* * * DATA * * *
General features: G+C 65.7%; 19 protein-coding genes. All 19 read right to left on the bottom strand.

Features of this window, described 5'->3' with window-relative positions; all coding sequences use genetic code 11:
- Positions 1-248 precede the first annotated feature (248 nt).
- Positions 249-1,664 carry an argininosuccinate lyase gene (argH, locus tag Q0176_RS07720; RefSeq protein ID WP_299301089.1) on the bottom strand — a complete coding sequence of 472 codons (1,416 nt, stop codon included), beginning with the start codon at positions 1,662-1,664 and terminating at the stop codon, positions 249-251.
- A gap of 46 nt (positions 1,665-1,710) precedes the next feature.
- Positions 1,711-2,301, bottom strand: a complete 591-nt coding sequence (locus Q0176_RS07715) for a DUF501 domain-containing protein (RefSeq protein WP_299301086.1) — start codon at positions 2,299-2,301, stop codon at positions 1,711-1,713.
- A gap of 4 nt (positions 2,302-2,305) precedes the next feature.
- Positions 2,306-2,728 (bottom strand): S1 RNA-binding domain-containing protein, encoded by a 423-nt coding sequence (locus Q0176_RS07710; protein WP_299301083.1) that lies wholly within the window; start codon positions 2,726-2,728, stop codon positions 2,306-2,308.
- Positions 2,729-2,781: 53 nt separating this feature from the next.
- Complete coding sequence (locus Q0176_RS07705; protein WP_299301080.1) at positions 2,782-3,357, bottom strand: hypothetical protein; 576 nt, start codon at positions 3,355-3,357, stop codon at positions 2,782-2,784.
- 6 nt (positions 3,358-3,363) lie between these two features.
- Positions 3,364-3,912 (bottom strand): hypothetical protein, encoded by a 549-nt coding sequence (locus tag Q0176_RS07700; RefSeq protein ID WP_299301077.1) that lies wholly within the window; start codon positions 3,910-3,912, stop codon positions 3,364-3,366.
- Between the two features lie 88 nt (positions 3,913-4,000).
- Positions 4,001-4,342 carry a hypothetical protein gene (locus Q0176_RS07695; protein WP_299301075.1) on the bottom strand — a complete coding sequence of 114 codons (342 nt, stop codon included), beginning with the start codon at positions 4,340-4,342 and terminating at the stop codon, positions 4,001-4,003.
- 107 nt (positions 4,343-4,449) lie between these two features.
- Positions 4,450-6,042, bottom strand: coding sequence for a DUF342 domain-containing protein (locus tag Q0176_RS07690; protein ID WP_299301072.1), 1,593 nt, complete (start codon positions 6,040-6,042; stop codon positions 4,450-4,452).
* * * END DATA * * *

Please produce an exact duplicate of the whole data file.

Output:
General features: G+C 65.7%; 19 protein-coding genes. All 19 read right to left on the bottom strand.

Features of this window, described 5'->3' with window-relative positions; all coding sequences use genetic code 11:
- Positions 1-248 precede the first annotated feature (248 nt).
- Positions 249-1,664 carry an argininosuccinate lyase gene (argH, locus tag Q0176_RS07720; RefSeq protein ID WP_299301089.1) on the bottom strand — a complete coding sequence of 472 codons (1,416 nt, stop codon included), beginning with the start codon at positions 1,662-1,664 and terminating at the stop codon, positions 249-251.
- A gap of 46 nt (positions 1,665-1,710) precedes the next feature.
- Positions 1,711-2,301, bottom strand: a complete 591-nt coding sequence (locus Q0176_RS07715) for a DUF501 domain-containing protein (RefSeq protein WP_299301086.1) — start codon at positions 2,299-2,301, stop codon at positions 1,711-1,713.
- A gap of 4 nt (positions 2,302-2,305) precedes the next feature.
- Positions 2,306-2,728 (bottom strand): S1 RNA-binding domain-containing protein, encoded by a 423-nt coding sequence (locus Q0176_RS07710; protein WP_299301083.1) that lies wholly within the window; start codon positions 2,726-2,728, stop codon positions 2,306-2,308.
- Positions 2,729-2,781: 53 nt separating this feature from the next.
- Complete coding sequence (locus Q0176_RS07705; protein WP_299301080.1) at positions 2,782-3,357, bottom strand: hypothetical protein; 576 nt, start codon at positions 3,355-3,357, stop codon at positions 2,782-2,784.
- 6 nt (positions 3,358-3,363) lie between these two features.
- Positions 3,364-3,912 (bottom strand): hypothetical protein, encoded by a 549-nt coding sequence (locus tag Q0176_RS07700; RefSeq protein ID WP_299301077.1) that lies wholly within the window; start codon positions 3,910-3,912, stop codon positions 3,364-3,366.
- Between the two features lie 88 nt (positions 3,913-4,000).
- Positions 4,001-4,342 carry a hypothetical protein gene (locus Q0176_RS07695; protein WP_299301075.1) on the bottom strand — a complete coding sequence of 114 codons (342 nt, stop codon included), beginning with the start codon at positions 4,340-4,342 and terminating at the stop codon, positions 4,001-4,003.
- 107 nt (positions 4,343-4,449) lie between these two features.
- Positions 4,450-6,042, bottom strand: coding sequence for a DUF342 domain-containing protein (locus tag Q0176_RS07690; protein ID WP_299301072.1), 1,593 nt, complete (start codon positions 6,040-6,042; stop codon positions 4,450-4,452).